Let's stack on another benefit to using LED grow lights: Since LED lights produce less heat, you can put them closer to your plants. They can be placed between 12-30 inches above the plants and have a low probability of burning the plants.

Speaking of stacking: since you only need 12-30 inches of space between an LED light & your plant, you can stack shelves of plants & lights vertically, doubling, tripling, or even quadrupling the amount you can grow from each square foot of floor space.

Light color and LED grow lights

Most LED grow lights produce light in the blue & red portion of the spectrum, which is great to produce strong, green, and abundant leaves.

The color of light needed by plants depends slightly on their stage of growth.

Seedlings & young plants need more blue light to put energy into growing leaves & stems. During flowering & fruiting, plants need more red light.

So, LED lights that supply both blue & red light are a great general-purpose light source, assuming you don't have enough sunlight (which is especially true during short winter days).

In fact, some of the newer LED lights let you adjust the color of light emitted. You can pick a longer wavelength (red) or shorter one (blue) to benefit each type of plant. This is a huge benefit of LED lights, since it makes LEDs the only type of light that lets you do this.

How to measure effects of LED lights

OK, we're going to get a little technical here--but fear not!

The light produced by any kind of light--whether we're talking about LEDs, incandescent, whatever--is measured by a lux meter. Basically, a lux meter lets you measure the amount of light output that is produced.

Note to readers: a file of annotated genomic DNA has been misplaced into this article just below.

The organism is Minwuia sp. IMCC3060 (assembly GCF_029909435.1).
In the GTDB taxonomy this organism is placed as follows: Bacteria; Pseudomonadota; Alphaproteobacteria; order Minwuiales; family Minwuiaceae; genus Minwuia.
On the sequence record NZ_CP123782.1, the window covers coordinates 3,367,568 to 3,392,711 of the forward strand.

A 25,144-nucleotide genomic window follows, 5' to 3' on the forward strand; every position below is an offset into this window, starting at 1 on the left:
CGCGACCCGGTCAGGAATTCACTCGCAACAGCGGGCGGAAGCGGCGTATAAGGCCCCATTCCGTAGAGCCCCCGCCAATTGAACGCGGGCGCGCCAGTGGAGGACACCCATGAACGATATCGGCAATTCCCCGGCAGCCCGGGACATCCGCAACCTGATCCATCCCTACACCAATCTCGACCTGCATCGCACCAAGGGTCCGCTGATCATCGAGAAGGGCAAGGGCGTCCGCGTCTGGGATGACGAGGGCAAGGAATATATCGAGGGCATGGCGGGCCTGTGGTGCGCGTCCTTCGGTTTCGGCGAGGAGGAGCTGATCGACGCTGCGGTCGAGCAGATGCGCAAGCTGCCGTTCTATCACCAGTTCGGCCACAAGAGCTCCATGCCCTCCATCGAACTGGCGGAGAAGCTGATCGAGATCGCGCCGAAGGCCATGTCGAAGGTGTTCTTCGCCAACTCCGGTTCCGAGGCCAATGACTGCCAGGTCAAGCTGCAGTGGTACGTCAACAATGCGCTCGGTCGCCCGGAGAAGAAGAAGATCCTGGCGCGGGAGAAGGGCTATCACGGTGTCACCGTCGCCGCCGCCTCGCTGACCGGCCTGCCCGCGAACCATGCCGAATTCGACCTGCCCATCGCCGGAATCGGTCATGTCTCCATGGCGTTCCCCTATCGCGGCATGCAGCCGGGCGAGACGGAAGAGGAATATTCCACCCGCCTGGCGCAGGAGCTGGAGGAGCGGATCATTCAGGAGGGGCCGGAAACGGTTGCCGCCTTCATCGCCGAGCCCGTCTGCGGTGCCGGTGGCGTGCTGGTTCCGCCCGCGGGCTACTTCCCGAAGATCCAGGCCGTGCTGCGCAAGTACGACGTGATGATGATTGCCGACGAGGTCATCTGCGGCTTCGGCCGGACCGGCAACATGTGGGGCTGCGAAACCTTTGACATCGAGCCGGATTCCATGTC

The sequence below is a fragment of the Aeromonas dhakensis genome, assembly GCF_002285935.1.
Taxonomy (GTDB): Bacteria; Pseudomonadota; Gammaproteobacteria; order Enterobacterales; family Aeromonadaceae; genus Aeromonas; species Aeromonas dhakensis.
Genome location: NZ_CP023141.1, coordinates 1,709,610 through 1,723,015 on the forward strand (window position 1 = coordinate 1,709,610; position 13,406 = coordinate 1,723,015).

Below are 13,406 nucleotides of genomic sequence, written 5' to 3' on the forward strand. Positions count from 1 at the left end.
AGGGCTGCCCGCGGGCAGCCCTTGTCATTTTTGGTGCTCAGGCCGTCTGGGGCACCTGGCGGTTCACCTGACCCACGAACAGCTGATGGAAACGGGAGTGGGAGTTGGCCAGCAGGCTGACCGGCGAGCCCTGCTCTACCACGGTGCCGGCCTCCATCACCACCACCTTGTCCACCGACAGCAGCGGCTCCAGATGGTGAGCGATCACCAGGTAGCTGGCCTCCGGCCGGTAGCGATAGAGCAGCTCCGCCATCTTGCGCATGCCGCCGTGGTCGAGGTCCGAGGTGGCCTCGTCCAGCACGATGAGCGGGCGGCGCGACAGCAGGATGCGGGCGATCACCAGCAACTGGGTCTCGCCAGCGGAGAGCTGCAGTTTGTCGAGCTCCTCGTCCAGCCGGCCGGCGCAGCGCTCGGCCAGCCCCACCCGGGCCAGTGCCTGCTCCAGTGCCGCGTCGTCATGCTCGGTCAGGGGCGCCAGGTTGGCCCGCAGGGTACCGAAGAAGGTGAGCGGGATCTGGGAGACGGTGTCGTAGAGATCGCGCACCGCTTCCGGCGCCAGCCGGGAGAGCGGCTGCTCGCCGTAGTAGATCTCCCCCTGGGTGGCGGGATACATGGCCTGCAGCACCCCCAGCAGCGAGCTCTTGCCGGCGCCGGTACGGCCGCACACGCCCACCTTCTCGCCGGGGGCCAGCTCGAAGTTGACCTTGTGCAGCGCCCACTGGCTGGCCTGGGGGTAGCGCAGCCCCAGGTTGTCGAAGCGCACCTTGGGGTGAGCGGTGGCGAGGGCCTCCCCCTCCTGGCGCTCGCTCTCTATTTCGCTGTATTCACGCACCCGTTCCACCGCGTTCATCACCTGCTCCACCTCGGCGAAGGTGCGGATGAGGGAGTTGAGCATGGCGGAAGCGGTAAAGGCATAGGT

Another way to measure light from your lights is by looking at photosynthetic photon flux units.

Yeah, I told you we'd go nerd. 🙂

The photosynthetic photon flux units measure the amount of light produced per second in LED lights. As this technical article from Oklahoma State discusses, LED lights produce 13 and 2,000 units of light per second. Yeah, that's a huge range. Like if your car could anywhere from 13 -2,000 mph. The bottom line: LED lights have the capacity to emit a large amount of light in one second, especially for lights at the top end of that range.

So, if you're already using grow lights and your plants aren't growing as much as you think they should, the distance between your plants & your grow lights could be the cause. (At least that's one factor to adjust & experiment with--soil pH, nutrients, water availability, etc. are other possible causes). So, move your lights closer to your plants for a few days or a week, and see if it makes a difference.